Starting with KA, I show how a natural sound and complete non-wellfounded system can be made regular via enriching the syntax of proof lines to hypersequents. This takes advantage of several basic techniques on the cyclic proof side as well as known normal forms from automaton theory, morally corresponding to the use of hypersequents. This calculus exhibits optimal proof-search complexity and, as an application, I will briefly present work in progress on how to recover an alternative proof of the completeness of KA with respect to inclusions of rational languages. I will also speak about a proof theoretic account of AL, which is of natural interest to structural proof theorists since it extends the full Lambek calculus by a single fixed point: the Kleene star. The main result here is cut-elimination, which requires a sophisticated computational interpretation into a higher-order language. As an application we are able to recover an (optimal) complexity bound for *-continuous action lattices.

The aim of this talk is to give a concrete showcase of modern trends structural proof theory, and moreover to leave the audience with some motivational problems for the area at large. At a high-level, I also hope to explore a moral connection, in certain settings, between the richness of a proof calculus and succinct representations arising from automaton theory, which could direct a line of future research for the area.


Proof Translations in BI logic
SPEAKER: Daniel Mery

ABSTRACT. In order to study proof translations in BI logic, we consider first the bunched sequent calculus LBI and then define a new labelled sequent calculus, called GBI. Therefore we propose a procedure that translates LBI proofs into GBI proofs and prove its soundness. Moreover we discuss some steps towards the reverse translation of GBI proofs into LBI proofs and propose an algorithm that is illustrated by some examples. Further work will be devoted to its proof of correctness and also to the design of translations of LBI proofs to TBI (labelled-tableaux) proofs.

15:30-16:00Coffee Break
16:00-17:30 Session 137B: Intuitionistic and belief logics
Intuitionistic multi-agent subatomic natural deduction for belief and knowledge

ABSTRACT. We outline a proof-theoretic approach to the semantics of intensional operators for intuitionistic belief and knowledge, which does neither intend to capture a given target modal logic, nor to import ideas from relational model-theoretic semantics (e.g., truth at indices, accessibility between indices) via labelled and relational formulae into the language. On this approach, the meaning of these intensional operators is explained exclusively by appeal to the structure of proofs which are unaided by such means. The proof-theoretic framework chosen for this purpose is subatomic natural deduction proposed by the author in earlier work. The resulting systems normalize and enjoy the subexpression property (a refinement of the subformula property). They can be used for the logical analysis of reasoning patterns which involve complex multi-agent belief constructions (e.g., reciprocating or universal beliefs).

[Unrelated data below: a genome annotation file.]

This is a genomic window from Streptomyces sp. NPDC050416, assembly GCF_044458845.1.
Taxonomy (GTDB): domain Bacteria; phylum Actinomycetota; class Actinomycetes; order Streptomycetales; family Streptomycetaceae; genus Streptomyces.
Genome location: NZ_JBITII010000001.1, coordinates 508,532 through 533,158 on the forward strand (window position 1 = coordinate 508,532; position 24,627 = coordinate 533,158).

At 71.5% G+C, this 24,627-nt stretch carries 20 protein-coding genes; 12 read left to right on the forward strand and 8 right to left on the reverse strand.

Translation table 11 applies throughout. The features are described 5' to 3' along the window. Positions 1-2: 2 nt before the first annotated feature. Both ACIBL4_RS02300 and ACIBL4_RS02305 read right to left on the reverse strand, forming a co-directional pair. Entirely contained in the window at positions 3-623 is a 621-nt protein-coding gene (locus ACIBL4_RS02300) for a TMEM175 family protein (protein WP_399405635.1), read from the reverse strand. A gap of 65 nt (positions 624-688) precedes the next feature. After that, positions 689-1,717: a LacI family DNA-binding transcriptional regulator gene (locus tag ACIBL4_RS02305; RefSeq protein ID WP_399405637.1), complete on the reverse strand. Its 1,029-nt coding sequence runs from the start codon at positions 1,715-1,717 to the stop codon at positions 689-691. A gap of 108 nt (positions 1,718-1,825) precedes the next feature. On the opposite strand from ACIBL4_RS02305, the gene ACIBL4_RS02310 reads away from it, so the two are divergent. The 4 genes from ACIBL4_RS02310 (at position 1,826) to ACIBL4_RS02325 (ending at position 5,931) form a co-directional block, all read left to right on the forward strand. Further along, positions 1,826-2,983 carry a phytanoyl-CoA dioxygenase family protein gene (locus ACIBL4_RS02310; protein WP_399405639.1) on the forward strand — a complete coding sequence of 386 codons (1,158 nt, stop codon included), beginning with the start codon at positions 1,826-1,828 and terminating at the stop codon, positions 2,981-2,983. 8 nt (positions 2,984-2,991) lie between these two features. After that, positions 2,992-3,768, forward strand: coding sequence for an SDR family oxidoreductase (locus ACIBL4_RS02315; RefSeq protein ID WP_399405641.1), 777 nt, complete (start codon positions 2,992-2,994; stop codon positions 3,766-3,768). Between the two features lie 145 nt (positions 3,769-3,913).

Hypersequent calculus for the logic of conditional belief: preliminary results

ABSTRACT. The logic of Conditional Beliefs (CDL) has been introduced by Board, Baltag and Smets to reason about knowledge and revisable beliefs in a multi-agent setting. Our aim is to develop standard internal calculi for this logic. As a preliminary result we propose an internal hypersequent calculus for it in the single agent case.

A Forward Calculus for Countermodel Construction in IPL

ABSTRACT. The inverse method is a saturation based theorem proving technique; it relies on a forward proof-search strategy and can be applied to cut-free calculi enjoying the subformula property. Here we apply this method to derive the unprovability of a goal formula G in Intuitionistic Propositional Logic. To this aim we design a forward calculus FRJ(G) for Intuitionistic unprovability which is prone to constructively ascertain the unprovability of a formula G by providing a concise countermodel for it; in particular we prove that the generated countermodels have minimal height. Moreover, we clarify the role of the saturated database obtained as result of a failed proof-search in FRJ(G) by showing how to extract from such a database a derivation witnessing the Intuitionistic validity of the goal.